July 17: "Summer Slaughter" tour and other SF events 

Who’s in town

Singer Maria Muldaur and guitarist Eric Bibb duet on music from the Great American Songbook and beyond. [7:30 p.m., Miner Auditorium, SFJAZZ Center, 201 Franklin St., S.F.]


Sports for Girls: Lorrie Fair, a member of the U.S. Women’s 1999 World Cup champion team, and other sports experts speak about the impact of 40 years of Title IX protection on girls’ sports. [6 p.m., Commonwealth Club, 595 Market St., S.F.]

Literary events

Starry cookbook: Kim Sunee, best-selling author of “Trail of Crumbs,” shares stories from her first cookbook, “A Mouthful of Stars: A Constellation of Favorite Recipes From My World Travels.” [6 p.m., Book Passage, 1 Ferry Building Plaza, S.F.]

Curious stories: Paxton Gate’s Curiosities for Kids presents its weekly storytime for 40-somethings — just kidding, these tales are for children. [Noon, 766 Valencia St., S.F.; (415) 252-9990]

At the public library

Thursdays@Noon Films: Special-effects pioneer Ray Harryhausen’s work can be seen in a screening of 1955’s “It Came From Beneath Sea,” in which a fearsome giant octopus attacks the Golden Gate Bridge. [Noon, Koret Auditorium, Main Library, 100 Larkin St., S.F.]

Library magic: Magician Heather Rogers entertains with magic, juggling and comedy. [1 p.m., Golden Gate Valley Branch, 1801 Green St., S.F.]

Quicksand fun: Children ages 5 and above learn the science of quicksand — and learn how to make some. [1:30 p.m., Marina Branch, 1890 Chestnut St., S.F.; RSVP: (415) 355-5721]

Origami session: Artist Shinta Arifin shows youths ages 4-12 the Japanese art of paper folding. [3 p.m., Presidio Branch, 3150 Sacramento St., S.F.]

At the colleges

Human rights onscreen: Stanford’s Human Rights Film Program presents “Bystander” and “WikiRebels.” The filmmaker of “Bystander,” which documents three people who stepped up to thwart mass murders, is slated to appear. [7 p.m., CEMEX Auditorium, Stanford University, 641 Knight Way, Stanford]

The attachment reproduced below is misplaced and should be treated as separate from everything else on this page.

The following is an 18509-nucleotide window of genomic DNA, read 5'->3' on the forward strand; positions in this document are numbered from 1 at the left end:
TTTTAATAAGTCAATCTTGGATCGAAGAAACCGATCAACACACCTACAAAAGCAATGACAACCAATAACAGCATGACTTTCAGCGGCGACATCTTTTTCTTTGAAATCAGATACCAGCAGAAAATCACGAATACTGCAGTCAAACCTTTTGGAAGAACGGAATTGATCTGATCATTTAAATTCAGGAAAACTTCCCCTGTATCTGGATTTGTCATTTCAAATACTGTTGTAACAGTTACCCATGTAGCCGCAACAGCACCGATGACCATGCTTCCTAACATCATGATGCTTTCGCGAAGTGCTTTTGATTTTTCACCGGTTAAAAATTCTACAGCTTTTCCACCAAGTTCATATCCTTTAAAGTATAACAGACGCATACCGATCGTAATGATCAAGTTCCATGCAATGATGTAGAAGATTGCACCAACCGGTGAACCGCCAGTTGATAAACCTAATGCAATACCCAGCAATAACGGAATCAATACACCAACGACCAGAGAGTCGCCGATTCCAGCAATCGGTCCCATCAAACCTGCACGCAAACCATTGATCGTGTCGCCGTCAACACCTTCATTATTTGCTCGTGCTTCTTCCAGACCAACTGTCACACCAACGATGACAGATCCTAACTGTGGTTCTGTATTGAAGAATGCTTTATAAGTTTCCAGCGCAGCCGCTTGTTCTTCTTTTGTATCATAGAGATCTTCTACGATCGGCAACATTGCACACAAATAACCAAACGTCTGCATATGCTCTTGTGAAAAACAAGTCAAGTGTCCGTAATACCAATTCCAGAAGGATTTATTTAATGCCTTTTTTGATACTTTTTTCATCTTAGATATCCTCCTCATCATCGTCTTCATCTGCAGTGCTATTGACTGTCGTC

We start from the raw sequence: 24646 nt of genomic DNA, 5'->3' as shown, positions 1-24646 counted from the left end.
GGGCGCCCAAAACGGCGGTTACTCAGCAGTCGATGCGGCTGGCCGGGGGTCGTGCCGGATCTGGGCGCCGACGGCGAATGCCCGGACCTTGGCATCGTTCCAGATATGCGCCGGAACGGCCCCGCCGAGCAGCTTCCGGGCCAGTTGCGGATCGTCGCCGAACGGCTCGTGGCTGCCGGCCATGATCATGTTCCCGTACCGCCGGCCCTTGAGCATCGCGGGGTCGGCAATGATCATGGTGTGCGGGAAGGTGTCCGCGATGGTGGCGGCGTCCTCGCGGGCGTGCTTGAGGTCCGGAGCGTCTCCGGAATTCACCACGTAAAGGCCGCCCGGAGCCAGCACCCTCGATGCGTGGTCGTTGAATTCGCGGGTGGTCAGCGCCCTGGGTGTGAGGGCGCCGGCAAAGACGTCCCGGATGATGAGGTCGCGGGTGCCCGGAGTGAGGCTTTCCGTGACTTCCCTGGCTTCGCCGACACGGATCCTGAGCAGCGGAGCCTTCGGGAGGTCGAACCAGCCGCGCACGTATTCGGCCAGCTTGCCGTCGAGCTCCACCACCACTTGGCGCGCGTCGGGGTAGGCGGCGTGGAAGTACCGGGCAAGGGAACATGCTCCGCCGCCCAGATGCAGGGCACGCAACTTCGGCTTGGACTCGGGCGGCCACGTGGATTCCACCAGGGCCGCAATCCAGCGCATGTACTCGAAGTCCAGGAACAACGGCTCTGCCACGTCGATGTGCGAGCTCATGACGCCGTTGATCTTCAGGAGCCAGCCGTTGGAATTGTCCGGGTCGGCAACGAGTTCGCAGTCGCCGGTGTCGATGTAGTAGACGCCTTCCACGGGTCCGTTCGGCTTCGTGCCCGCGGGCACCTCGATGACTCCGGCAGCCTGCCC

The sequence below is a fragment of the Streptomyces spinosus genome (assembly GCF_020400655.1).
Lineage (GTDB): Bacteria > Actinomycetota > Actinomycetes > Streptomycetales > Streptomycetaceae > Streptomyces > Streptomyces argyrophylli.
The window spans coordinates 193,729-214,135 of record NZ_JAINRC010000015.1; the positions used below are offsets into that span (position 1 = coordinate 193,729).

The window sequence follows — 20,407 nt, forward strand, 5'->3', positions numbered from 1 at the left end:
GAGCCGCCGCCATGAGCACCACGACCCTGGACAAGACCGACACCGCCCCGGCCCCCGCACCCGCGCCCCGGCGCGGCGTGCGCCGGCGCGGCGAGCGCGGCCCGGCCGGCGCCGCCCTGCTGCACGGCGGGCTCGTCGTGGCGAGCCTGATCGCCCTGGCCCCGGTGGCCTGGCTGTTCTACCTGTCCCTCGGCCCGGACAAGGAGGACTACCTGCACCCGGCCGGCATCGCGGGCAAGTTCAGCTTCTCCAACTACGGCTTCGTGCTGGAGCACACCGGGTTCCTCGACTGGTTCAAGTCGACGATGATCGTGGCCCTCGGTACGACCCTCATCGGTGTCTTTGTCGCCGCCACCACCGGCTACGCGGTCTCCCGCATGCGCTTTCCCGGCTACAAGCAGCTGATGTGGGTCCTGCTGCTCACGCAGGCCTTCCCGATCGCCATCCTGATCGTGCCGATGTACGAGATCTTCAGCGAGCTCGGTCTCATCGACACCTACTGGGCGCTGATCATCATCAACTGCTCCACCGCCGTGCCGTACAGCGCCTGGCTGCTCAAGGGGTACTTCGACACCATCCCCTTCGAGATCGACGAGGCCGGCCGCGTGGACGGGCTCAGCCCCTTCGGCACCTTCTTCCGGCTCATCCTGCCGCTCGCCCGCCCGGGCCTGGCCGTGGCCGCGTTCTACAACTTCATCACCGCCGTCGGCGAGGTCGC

Local activities

Heritage: Five-time Grammy nominee John Santos leads a discussion about the history and preservation of Latin jazz in San Francisco. [6 p.m., Mission Cultural Center for Latino Arts, 2868 Mission St., S.F.]

Toupee terror: Gene Hamm shares his graphic novel “Hell Toupee,” in which a flock of genetically engineered toupees escape from their lab and terrorize the populace. Don a wig for a festive photo in honor of the horrifying hair pieces. [5 p.m., Cartoon Art Museum, 655 Mission St., S.F.]

NightLife at the Academy: Learn some spiffy new skills at “How-to Nightlife,” including catching seafood sustainably and pouring the perfect drink. DJ Kingmost spins the soundtrack. [6 p.m., California Academy of Sciences, 55 Music Concourse Drive, Golden Gate Park, S.F.]

Metal show

Massachusetts band Within the Ruins joins a full slate of metal mayhem — including Morbid Angel, Dying Fetus and The Faceless — on the “Summer Slaughter” tour. [3 p.m., Regency Ballroom, 1290 Sutter St., S.F.]


Southern-rock sounds: Jeremy Briggs, a contestant on NBC’s “The Voice” earlier this year, comes to The City. [9 p.m., Hotel Utah, 500 Fourth St., S.F.]

Family fun night: Jamie Lee Currier and Eric Hart present “Your Song My Song,” an evening of singalong tunes. [7 p.m., Easton Branch Library, 1800 Easton Drive, Burlingame]


comedy: Texas native Sheng Wang, who honed his comedy chops in San Francisco, has appeared on Comedy Central. [8 p.m., Rooster T. Feathers Comedy Club, 8 p.m., 57 W. El Camino Real, Sunnyvale]


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A daily newspaper covering San Francisco, San Mateo County and serving Alameda, Marin and Santa Clara counties.
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